• When people lose or find pets, they share the info. Three days ago, Sophie the Chihuahua escaped! 119 responses later, we find out that a member of our Nextdoor community tracked her down and returned her to the owner.

What I dislike about Nextdoor:

  • When you go to invite neighbors, you can see their names and addresses just by scrolling through the street map. YUCK! The site will send them that verification postcard. I did send one to my closest neighbors, but weird.
  • Your name and address are on it… like your real name and exact address. I changed my address to just the street. But #creepy (The info is public record and findable if someone is looking for it, but still).
  • The conversations can get ridiculous. Some neighbors are currently having a spat about dog poop:
    • Original post: “Neighbors, could we all agree to take our own dogs poop back to our own trash rather than using whoever’s is closest. It’s rude to stick your poop in my trash can, or any other neighbor’s!! Please be respectful neighbors and dog owners. thank you”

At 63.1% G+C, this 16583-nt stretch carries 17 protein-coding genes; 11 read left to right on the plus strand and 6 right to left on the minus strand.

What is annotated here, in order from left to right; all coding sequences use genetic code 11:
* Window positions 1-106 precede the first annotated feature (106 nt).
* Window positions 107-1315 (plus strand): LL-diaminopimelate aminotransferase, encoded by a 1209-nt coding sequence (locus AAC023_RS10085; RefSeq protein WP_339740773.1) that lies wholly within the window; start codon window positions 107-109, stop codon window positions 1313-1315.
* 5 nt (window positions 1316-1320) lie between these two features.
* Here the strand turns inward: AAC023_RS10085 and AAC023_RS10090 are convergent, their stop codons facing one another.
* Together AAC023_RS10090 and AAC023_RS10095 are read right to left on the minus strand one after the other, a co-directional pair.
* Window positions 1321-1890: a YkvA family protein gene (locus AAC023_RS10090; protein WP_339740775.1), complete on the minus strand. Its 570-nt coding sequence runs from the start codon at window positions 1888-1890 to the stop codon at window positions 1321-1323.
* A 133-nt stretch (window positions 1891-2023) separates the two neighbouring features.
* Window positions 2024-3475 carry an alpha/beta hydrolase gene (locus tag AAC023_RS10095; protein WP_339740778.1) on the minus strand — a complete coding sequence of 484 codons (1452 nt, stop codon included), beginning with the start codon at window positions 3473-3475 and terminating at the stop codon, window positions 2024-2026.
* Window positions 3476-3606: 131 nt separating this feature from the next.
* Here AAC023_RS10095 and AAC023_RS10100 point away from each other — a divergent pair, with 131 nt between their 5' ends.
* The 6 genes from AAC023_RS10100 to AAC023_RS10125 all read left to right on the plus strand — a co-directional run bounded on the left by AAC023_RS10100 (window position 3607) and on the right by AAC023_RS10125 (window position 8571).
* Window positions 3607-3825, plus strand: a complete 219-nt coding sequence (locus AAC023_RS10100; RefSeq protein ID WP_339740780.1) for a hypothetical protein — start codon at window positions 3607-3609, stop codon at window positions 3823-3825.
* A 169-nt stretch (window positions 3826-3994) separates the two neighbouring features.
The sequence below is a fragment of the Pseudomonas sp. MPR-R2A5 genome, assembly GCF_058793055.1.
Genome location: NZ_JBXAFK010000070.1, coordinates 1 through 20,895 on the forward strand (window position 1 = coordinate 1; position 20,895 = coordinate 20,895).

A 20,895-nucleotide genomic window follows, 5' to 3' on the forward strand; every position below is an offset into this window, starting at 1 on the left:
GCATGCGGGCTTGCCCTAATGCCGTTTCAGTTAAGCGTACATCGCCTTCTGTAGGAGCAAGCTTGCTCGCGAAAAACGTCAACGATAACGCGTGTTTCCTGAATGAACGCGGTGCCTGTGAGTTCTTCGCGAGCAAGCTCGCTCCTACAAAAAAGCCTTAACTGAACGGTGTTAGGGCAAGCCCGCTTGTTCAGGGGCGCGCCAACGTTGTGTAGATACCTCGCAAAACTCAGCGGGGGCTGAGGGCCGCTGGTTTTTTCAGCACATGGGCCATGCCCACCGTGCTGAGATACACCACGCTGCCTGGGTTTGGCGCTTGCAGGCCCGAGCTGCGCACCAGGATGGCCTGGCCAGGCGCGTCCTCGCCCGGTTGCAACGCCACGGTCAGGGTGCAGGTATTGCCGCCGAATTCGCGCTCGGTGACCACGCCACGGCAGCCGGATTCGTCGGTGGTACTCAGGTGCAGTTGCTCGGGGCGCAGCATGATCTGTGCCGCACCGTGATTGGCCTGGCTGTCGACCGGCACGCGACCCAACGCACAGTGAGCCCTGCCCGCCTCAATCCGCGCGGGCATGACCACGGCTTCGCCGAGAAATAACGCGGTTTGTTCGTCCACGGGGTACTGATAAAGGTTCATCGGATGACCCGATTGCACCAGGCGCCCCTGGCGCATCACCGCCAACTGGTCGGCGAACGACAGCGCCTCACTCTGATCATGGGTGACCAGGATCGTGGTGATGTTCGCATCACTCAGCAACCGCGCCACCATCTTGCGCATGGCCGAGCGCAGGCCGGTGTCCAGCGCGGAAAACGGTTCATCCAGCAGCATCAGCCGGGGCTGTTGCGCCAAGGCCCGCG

• One response of 11: “Kind of a silly thing to complain about. Smh. Thank god they are using a trash can… not sure why that bothers you unless you go out and spend time in your trash can… just sayin”
    • Response to that response: “So if your poop comes out of the bag in my trash can and i have to smell it, are you going to come over and clean my trash can? because…*yes it does come out of bag, and *yes it does smell.”
  • It’s not too full of sponsored posts, but there are some. And some community members just post their business cards and announce their services. I’d rather get recommendations. But it’s nice to see the local folks.

How about you guys? Are you on Nextdoor? What do you think?


collaboration, communication, environment, security, social media